With these basic questions resolved and your business foundations in place, you’re ready for the next stage in the accounting process.

First, let’s be clear about some terms.

Transactions

In accounting terminology, a transaction happens any time money is given, received, or asked for by a business or vendor.

A transaction could be any of the following:

  • Money the owner invests in the business.
  • Revenue from sales.
  • Invoices.
  • Expenses like wages, marketing, travel, and building costs.
  • Assets purchased, such as vehicles, office equipment, property, or materials.

A single transaction can have multiple components. When you pay an hourly employee, for example, you have to know the amount of time they worked, their gross wages, tax deductions, and net pay. Your accounting software can perform all of these tasks.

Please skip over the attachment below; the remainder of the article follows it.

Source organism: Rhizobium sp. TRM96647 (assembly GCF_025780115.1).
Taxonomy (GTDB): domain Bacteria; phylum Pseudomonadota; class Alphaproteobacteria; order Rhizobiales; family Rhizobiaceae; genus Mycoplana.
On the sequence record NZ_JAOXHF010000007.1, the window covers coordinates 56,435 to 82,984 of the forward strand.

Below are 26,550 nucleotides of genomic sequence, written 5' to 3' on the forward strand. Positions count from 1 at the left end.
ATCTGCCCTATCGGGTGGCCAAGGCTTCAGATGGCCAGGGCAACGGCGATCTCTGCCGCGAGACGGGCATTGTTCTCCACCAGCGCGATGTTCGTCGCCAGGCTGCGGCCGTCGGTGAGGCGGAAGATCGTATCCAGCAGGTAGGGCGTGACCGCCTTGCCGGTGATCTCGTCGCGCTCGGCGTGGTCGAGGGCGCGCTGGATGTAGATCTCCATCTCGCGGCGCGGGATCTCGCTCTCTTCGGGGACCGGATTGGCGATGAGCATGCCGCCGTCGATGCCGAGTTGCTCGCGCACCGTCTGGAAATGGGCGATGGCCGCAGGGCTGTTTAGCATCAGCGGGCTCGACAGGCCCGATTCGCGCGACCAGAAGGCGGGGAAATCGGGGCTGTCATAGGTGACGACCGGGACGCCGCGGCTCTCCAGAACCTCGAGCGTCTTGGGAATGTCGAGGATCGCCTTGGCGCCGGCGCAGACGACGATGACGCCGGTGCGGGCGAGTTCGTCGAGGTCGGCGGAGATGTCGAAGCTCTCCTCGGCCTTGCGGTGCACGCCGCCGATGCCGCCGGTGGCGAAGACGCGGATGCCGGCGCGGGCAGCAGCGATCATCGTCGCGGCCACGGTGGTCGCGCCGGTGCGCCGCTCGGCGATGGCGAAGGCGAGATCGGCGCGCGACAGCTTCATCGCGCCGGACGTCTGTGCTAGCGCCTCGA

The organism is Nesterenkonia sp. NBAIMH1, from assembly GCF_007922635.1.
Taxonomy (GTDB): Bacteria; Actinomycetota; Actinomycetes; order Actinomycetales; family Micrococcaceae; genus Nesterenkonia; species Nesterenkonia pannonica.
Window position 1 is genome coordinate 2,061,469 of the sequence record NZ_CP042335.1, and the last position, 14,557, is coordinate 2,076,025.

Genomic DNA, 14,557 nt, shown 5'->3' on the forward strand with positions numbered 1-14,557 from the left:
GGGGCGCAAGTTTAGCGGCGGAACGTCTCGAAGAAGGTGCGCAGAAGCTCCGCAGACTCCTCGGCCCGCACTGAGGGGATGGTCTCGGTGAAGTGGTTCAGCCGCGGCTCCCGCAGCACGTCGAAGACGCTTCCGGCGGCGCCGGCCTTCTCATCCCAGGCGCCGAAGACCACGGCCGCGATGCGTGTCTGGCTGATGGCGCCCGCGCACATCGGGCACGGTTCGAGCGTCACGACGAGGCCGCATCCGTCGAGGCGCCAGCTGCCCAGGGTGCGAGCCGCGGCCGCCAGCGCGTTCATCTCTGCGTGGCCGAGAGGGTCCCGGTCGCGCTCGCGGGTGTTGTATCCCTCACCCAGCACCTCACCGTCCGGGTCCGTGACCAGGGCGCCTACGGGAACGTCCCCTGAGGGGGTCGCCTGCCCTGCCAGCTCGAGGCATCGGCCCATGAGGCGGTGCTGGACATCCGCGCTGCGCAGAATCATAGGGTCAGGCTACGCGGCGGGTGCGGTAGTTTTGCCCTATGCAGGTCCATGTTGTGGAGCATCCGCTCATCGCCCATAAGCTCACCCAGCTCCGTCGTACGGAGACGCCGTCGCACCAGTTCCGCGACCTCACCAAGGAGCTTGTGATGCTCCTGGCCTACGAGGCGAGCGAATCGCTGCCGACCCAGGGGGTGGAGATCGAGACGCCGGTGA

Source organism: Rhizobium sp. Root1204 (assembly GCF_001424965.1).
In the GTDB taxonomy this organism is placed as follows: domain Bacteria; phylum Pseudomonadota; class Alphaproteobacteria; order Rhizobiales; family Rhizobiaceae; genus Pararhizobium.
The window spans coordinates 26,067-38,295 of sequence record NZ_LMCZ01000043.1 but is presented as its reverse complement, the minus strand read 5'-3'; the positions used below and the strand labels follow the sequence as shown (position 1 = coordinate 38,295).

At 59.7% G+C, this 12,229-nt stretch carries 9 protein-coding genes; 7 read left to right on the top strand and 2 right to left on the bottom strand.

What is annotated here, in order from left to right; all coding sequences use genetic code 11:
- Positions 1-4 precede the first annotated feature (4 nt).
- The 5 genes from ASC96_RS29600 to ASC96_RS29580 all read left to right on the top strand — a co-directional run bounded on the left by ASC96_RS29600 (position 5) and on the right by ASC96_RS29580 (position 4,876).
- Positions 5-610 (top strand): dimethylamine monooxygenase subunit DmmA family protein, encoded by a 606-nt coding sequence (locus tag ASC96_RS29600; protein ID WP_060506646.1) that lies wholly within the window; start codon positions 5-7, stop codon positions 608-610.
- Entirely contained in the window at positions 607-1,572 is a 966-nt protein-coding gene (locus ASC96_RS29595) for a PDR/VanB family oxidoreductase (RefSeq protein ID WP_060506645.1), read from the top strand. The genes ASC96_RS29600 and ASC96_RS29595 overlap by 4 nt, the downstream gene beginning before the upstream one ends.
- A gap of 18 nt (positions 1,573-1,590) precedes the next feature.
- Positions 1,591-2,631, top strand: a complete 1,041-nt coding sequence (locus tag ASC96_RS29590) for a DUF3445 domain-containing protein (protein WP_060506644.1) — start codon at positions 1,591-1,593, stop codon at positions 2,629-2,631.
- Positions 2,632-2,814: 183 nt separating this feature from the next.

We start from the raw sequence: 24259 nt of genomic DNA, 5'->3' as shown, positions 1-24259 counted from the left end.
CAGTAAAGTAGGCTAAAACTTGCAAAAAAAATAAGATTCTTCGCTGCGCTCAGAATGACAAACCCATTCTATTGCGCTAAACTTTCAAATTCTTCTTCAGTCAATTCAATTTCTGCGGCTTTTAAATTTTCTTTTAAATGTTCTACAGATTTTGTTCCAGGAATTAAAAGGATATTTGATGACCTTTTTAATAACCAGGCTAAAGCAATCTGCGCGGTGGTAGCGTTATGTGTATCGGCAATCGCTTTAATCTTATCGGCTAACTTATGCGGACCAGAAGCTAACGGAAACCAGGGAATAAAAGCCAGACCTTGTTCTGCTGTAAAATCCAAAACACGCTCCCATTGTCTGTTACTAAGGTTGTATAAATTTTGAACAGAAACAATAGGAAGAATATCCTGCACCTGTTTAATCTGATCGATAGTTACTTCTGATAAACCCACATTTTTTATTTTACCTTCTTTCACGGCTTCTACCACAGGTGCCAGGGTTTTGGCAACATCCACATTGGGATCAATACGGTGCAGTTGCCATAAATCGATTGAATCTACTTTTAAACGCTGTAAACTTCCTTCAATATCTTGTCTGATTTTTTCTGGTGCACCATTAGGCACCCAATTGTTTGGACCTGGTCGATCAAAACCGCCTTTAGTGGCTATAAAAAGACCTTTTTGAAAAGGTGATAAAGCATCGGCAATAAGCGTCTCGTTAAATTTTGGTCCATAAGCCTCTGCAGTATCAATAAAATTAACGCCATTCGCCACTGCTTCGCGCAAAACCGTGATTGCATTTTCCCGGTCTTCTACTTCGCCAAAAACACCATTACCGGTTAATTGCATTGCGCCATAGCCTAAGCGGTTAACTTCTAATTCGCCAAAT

Debits and credits

All transactions are tracked by a system of debits and credits. The best way to understand it is with this basic accounting equation:

Assets = Liabilities + Equity (Owner’s or Corporation’s)

A debit is added to the left side of the equation. A credit is added to the right. 

As a simple example, if you make a sale for $500, that $500 gets debited, meaning it gets added to your business assets. And it also gets credited as Owner’s Equity in the form of income. Whenever something gets debited, something else must be credited, because this keeps the equation balanced.

That’s a vastly simplified version of something we could spend several books talking about, but it gives you a basic idea of what your accounting software is doing when you enter transactions.

Cash method and accrual method accounting